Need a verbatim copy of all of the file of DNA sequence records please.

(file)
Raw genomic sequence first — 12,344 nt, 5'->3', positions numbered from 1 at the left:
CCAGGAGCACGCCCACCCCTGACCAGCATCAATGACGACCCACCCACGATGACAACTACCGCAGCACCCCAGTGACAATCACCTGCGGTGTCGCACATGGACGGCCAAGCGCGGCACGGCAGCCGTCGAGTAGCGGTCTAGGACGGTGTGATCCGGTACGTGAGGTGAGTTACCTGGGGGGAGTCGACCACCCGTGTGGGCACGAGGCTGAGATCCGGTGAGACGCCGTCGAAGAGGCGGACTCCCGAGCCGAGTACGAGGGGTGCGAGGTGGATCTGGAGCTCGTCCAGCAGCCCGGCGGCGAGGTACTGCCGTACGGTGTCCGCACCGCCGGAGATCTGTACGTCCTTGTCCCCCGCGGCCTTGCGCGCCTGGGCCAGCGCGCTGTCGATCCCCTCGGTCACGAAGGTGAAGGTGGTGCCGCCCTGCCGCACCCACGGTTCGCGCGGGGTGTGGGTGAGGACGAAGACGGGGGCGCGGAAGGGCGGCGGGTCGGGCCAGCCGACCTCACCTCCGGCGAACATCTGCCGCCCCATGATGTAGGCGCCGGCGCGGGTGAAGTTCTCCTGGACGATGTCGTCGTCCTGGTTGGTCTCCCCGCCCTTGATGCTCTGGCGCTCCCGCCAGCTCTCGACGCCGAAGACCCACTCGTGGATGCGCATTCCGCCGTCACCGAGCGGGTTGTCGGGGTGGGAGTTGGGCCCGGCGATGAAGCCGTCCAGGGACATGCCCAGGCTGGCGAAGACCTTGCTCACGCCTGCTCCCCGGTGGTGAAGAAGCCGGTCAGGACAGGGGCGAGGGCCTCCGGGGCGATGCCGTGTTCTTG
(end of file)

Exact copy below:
Raw genomic sequence first — 12,344 nt, 5'->3', positions numbered from 1 at the left:
CCAGGAGCACGCCCACCCCTGACCAGCATCAATGACGACCCACCCACGATGACAACTACCGCAGCACCCCAGTGACAATCACCTGCGGTGTCGCACATGGACGGCCAAGCGCGGCACGGCAGCCGTCGAGTAGCGGTCTAGGACGGTGTGATCCGGTACGTGAGGTGAGTTACCTGGGGGGAGTCGACCACCCGTGTGGGCACGAGGCTGAGATCCGGTGAGACGCCGTCGAAGAGGCGGACTCCCGAGCCGAGTACGAGGGGTGCGAGGTGGATCTGGAGCTCGTCCAGCAGCCCGGCGGCGAGGTACTGCCGTACGGTGTCCGCACCGCCGGAGATCTGTACGTCCTTGTCCCCCGCGGCCTTGCGCGCCTGGGCCAGCGCGCTGTCGATCCCCTCGGTCACGAAGGTGAAGGTGGTGCCGCCCTGCCGCACCCACGGTTCGCGCGGGGTGTGGGTGAGGACGAAGACGGGGGCGCGGAAGGGCGGCGGGTCGGGCCAGCCGACCTCACCTCCGGCGAACATCTGCCGCCCCATGATGTAGGCGCCGGCGCGGGTGAAGTTCTCCTGGACGATGTCGTCGTCCTGGTTGGTCTCCCCGCCCTTGATGCTCTGGCGCTCCCGCCAGCTCTCGACGCCGAAGACCCACTCGTGGATGCGCATTCCGCCGTCACCGAGCGGGTTGTCGGGGTGGGAGTTGGGCCCGGCGATGAAGCCGTCCAGGGACATGCCCAGGCTGGCGAAGACCTTGCTCACGCCTGCTCCCCGGTGGTGAAGAAGCCGGTCAGGACAGGGGCGAGGGCCTCCGGGGCGATGCCGTGTTCTTG